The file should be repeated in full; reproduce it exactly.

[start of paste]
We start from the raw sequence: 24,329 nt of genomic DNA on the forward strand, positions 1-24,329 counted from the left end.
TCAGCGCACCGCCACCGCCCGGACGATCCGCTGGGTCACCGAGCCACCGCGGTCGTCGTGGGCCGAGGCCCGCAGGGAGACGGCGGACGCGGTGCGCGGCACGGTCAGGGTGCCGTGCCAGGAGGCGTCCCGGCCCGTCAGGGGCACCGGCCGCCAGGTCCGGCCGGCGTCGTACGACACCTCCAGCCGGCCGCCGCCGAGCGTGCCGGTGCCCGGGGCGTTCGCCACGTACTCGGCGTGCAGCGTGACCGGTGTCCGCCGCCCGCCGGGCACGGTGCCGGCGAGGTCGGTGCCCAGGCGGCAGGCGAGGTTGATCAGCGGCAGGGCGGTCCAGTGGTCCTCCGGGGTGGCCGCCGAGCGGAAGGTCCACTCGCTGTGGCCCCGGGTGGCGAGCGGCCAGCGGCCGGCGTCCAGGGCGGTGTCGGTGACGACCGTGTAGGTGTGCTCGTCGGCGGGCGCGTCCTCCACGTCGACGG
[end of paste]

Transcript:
We start from the raw sequence: 24,329 nt of genomic DNA on the forward strand, positions 1-24,329 counted from the left end.
TCAGCGCACCGCCACCGCCCGGACGATCCGCTGGGTCACCGAGCCACCGCGGTCGTCGTGGGCCGAGGCCCGCAGGGAGACGGCGGACGCGGTGCGCGGCACGGTCAGGGTGCCGTGCCAGGAGGCGTCCCGGCCCGTCAGGGGCACCGGCCGCCAGGTCCGGCCGGCGTCGTACGACACCTCCAGCCGGCCGCCGCCGAGCGTGCCGGTGCCCGGGGCGTTCGCCACGTACTCGGCGTGCAGCGTGACCGGTGTCCGCCGCCCGCCGGGCACGGTGCCGGCGAGGTCGGTGCCCAGGCGGCAGGCGAGGTTGATCAGCGGCAGGGCGGTCCAGTGGTCCTCCGGGGTGGCCGCCGAGCGGAAGGTCCACTCGCTGTGGCCCCGGGTGGCGAGCGGCCAGCGGCCGGCGTCCAGGGCGGTGTCGGTGACGACCGTGTAGGTGTGCTCGTCGGCGGGCGCGTCCTCCACGTCGACGG